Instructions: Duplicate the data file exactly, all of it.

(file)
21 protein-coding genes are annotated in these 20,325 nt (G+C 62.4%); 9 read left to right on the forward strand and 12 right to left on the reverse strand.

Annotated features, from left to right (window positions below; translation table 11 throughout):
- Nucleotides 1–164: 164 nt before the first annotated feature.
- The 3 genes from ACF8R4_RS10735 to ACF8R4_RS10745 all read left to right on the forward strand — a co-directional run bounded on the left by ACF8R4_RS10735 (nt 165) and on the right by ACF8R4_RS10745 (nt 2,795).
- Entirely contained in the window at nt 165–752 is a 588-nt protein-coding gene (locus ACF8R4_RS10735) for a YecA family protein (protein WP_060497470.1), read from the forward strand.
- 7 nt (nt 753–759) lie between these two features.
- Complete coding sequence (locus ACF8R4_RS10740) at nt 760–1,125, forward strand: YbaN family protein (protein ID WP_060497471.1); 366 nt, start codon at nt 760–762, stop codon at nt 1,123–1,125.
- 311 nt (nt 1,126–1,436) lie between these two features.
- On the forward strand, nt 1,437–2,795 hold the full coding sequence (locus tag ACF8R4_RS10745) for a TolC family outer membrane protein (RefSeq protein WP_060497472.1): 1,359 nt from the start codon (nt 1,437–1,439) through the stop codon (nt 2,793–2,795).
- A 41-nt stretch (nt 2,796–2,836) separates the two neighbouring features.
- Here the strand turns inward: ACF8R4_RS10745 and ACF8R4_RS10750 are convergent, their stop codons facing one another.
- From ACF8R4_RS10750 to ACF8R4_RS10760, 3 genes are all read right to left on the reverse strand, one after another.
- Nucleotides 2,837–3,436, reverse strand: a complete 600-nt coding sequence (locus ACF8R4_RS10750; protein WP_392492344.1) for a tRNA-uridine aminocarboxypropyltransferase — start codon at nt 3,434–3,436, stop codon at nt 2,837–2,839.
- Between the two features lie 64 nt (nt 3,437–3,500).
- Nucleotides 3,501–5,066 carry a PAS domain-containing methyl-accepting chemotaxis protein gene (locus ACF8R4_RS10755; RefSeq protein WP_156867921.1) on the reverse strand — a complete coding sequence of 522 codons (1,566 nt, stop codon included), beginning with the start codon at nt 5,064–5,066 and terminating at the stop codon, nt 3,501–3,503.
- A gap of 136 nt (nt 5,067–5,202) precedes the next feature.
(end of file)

21 protein-coding genes are annotated in these 20,325 nt (G+C 62.4%); 9 read left to right on the forward strand and 12 right to left on the reverse strand.

Annotated features, from left to right (window positions below; translation table 11 throughout):
- Nucleotides 1–164: 164 nt before the first annotated feature.
- The 3 genes from ACF8R4_RS10735 to ACF8R4_RS10745 all read left to right on the forward strand — a co-directional run bounded on the left by ACF8R4_RS10735 (nt 165) and on the right by ACF8R4_RS10745 (nt 2,795).
- Entirely contained in the window at nt 165–752 is a 588-nt protein-coding gene (locus ACF8R4_RS10735) for a YecA family protein (protein WP_060497470.1), read from the forward strand.
- 7 nt (nt 753–759) lie between these two features.
- Complete coding sequence (locus ACF8R4_RS10740) at nt 760–1,125, forward strand: YbaN family protein (protein ID WP_060497471.1); 366 nt, start codon at nt 760–762, stop codon at nt 1,123–1,125.
- 311 nt (nt 1,126–1,436) lie between these two features.
- On the forward strand, nt 1,437–2,795 hold the full coding sequence (locus tag ACF8R4_RS10745) for a TolC family outer membrane protein (RefSeq protein WP_060497472.1): 1,359 nt from the start codon (nt 1,437–1,439) through the stop codon (nt 2,793–2,795).
- A 41-nt stretch (nt 2,796–2,836) separates the two neighbouring features.
- Here the strand turns inward: ACF8R4_RS10745 and ACF8R4_RS10750 are convergent, their stop codons facing one another.
- From ACF8R4_RS10750 to ACF8R4_RS10760, 3 genes are all read right to left on the reverse strand, one after another.
- Nucleotides 2,837–3,436, reverse strand: a complete 600-nt coding sequence (locus ACF8R4_RS10750; protein WP_392492344.1) for a tRNA-uridine aminocarboxypropyltransferase — start codon at nt 3,434–3,436, stop codon at nt 2,837–2,839.
- Between the two features lie 64 nt (nt 3,437–3,500).
- Nucleotides 3,501–5,066 carry a PAS domain-containing methyl-accepting chemotaxis protein gene (locus ACF8R4_RS10755; RefSeq protein WP_156867921.1) on the reverse strand — a complete coding sequence of 522 codons (1,566 nt, stop codon included), beginning with the start codon at nt 5,064–5,066 and terminating at the stop codon, nt 3,501–3,503.
- A gap of 136 nt (nt 5,067–5,202) precedes the next feature.